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#22 oldlady

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Posted 08 June 2014 - 07:24 PM

terry, someone will surely ask you how high the stand is under your kiln.


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#23 Mark C.

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Posted 08 June 2014 - 07:35 PM

Two feet is good

Mark


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#24 Pugaboo

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Posted 09 June 2014 - 09:39 AM

I went and measured and the stand is the metal one that came with the kiln and is 8 inches high. The kiln is actually 2 1/2 feet from the wall, the furthest out I could get it from the plug without having any stress on the plug and cord which still has some slack in it.

Terry
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#25 neilestrick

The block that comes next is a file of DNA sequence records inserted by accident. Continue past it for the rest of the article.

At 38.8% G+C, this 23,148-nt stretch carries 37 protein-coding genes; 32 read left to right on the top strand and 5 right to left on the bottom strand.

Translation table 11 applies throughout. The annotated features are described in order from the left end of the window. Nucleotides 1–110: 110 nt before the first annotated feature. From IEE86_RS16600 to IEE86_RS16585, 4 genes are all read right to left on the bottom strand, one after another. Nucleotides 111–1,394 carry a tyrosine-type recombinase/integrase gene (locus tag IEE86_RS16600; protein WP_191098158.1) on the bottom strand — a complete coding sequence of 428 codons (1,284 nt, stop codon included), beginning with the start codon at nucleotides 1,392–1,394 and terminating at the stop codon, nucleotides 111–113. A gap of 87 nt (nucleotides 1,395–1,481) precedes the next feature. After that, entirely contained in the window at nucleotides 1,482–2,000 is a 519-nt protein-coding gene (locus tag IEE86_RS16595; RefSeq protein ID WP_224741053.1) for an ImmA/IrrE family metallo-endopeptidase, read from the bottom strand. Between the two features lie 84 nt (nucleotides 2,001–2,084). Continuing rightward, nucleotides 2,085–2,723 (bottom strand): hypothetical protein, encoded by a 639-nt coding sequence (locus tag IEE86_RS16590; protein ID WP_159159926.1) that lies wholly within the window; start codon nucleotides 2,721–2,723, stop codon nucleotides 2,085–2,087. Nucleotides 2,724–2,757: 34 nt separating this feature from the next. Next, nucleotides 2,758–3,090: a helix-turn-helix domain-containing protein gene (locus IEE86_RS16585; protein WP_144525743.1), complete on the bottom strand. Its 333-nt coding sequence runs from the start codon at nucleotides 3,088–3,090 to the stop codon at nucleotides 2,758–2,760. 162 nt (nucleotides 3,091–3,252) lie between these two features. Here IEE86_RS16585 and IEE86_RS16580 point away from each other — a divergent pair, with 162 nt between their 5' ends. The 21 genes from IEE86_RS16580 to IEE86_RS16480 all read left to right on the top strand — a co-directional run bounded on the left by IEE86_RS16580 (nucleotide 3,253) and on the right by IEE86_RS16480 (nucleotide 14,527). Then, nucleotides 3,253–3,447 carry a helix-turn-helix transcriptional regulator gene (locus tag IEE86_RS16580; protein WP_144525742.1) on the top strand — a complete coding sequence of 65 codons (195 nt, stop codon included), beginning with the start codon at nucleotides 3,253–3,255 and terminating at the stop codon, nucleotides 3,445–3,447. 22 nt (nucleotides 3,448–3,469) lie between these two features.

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Posted 10 June 2014 - 03:26 PM

My Olympic 1827 came with a plug. I paid to have an appropriate breaker installed and it is only used for the kiln I also have the wire run on the outside of the wall in metal conduit brom the breaker box to a special shut off box and switch then down to the the plug still running in conduit. The kiln is plugged in to this special plug. My question is how long before oxidation builds up, is there a way to look at it and see the oxidation and know I need to replace, I have not removed the plug from the outlet since first plugging it in since was told that can damage the plug.

Also reading here it's got me thinking I need to go pull my insurance policy and see if they listed it on there. I called and spoke with my agent a few times before and after getting the kiln to make sure I did what I needed to on my end to get coverage. Was told what I needed to do, which I did and then told verbally once everything was installed I was good to go and had coverage. I just assumed that they would put it in the policy but am now wondering.